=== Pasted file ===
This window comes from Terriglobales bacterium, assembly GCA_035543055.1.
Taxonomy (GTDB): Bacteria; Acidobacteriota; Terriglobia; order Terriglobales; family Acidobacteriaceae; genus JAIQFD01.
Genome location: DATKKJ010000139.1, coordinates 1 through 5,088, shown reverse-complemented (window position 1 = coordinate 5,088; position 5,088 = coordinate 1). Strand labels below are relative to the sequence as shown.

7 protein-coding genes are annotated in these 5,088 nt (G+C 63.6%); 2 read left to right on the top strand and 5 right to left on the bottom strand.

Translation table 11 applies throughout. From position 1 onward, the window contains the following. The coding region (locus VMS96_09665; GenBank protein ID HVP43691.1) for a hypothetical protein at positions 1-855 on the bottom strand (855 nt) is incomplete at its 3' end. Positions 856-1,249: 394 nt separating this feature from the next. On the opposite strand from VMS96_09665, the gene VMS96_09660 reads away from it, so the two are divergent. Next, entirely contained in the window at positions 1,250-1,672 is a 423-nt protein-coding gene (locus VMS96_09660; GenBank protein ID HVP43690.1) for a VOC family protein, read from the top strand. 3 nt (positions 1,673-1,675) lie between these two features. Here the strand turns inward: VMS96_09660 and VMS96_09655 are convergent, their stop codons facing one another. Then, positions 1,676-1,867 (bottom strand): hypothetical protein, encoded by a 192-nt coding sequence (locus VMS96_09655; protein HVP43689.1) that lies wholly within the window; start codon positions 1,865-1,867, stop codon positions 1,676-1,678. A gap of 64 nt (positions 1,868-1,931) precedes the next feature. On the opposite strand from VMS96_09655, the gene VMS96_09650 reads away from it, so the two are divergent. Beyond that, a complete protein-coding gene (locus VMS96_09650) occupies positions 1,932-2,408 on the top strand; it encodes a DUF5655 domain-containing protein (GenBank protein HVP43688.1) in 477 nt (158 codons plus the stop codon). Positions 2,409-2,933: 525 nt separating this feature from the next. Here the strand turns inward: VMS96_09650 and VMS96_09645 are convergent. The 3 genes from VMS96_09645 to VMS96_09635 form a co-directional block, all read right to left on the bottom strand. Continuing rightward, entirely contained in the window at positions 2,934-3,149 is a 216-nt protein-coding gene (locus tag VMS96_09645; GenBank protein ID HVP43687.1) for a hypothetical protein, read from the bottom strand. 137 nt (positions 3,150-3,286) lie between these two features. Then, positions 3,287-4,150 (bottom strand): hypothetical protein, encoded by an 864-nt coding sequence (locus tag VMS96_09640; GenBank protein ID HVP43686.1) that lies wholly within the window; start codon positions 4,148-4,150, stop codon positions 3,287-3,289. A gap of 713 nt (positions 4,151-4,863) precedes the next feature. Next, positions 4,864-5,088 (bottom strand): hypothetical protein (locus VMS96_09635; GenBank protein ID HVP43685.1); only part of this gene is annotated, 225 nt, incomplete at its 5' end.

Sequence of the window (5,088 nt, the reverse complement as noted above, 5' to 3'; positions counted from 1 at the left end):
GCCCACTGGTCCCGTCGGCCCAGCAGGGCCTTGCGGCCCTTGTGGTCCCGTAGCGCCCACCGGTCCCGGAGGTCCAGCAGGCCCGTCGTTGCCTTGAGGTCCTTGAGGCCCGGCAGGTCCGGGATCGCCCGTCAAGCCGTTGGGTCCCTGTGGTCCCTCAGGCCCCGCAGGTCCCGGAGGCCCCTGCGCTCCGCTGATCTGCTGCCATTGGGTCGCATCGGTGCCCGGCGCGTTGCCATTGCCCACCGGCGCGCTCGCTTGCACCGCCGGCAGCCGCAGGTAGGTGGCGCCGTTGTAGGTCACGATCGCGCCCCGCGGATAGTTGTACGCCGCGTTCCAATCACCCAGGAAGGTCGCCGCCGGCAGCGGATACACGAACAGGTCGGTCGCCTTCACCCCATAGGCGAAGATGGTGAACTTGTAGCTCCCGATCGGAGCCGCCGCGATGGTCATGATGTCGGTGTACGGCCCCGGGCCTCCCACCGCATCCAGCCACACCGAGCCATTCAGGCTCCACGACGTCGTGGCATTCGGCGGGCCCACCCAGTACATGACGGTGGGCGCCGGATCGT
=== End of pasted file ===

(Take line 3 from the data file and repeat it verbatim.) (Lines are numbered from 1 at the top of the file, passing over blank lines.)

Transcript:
Genome location: DATKKJ010000139.1, coordinates 1 through 5,088, shown reverse-complemented (window position 1 = coordinate 5,088; position 5,088 = coordinate 1). Strand labels below are relative to the sequence as shown.